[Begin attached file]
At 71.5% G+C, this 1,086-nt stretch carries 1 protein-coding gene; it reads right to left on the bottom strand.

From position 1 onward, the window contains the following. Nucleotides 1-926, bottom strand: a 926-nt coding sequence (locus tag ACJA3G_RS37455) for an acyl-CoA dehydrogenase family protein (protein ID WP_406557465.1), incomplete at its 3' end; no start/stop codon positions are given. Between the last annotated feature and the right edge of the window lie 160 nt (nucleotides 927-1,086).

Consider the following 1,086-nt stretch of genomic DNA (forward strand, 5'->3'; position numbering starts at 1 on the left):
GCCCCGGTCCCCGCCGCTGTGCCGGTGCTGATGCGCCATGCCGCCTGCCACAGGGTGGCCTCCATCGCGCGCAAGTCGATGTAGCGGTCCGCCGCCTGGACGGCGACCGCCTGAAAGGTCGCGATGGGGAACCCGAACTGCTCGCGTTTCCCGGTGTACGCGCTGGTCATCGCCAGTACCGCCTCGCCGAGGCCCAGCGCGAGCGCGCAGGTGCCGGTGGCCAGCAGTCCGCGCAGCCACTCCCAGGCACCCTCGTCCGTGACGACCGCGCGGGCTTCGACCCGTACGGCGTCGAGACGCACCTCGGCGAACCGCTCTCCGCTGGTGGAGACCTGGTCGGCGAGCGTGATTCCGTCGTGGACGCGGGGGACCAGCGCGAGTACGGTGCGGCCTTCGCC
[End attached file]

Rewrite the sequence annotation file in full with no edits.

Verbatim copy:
At 71.5% G+C, this 1,086-nt stretch carries 1 protein-coding gene; it reads right to left on the bottom strand.

From position 1 onward, the window contains the following. Nucleotides 1-926, bottom strand: a 926-nt coding sequence (locus tag ACJA3G_RS37455) for an acyl-CoA dehydrogenase family protein (protein ID WP_406557465.1), incomplete at its 3' end; no start/stop codon positions are given. Between the last annotated feature and the right edge of the window lie 160 nt (nucleotides 927-1,086).

Consider the following 1,086-nt stretch of genomic DNA (forward strand, 5'->3'; position numbering starts at 1 on the left):
GCCCCGGTCCCCGCCGCTGTGCCGGTGCTGATGCGCCATGCCGCCTGCCACAGGGTGGCCTCCATCGCGCGCAAGTCGATGTAGCGGTCCGCCGCCTGGACGGCGACCGCCTGAAAGGTCGCGATGGGGAACCCGAACTGCTCGCGTTTCCCGGTGTACGCGCTGGTCATCGCCAGTACCGCCTCGCCGAGGCCCAGCGCGAGCGCGCAGGTGCCGGTGGCCAGCAGTCCGCGCAGCCACTCCCAGGCACCCTCGTCCGTGACGACCGCGCGGGCTTCGACCCGTACGGCGTCGAGACGCACCTCGGCGAACCGCTCTCCGCTGGTGGAGACCTGGTCGGCGAGCGTGATTCCGTCGTGGACGCGGGGGACCAGCGCGAGTACGGTGCGGCCTTCGCC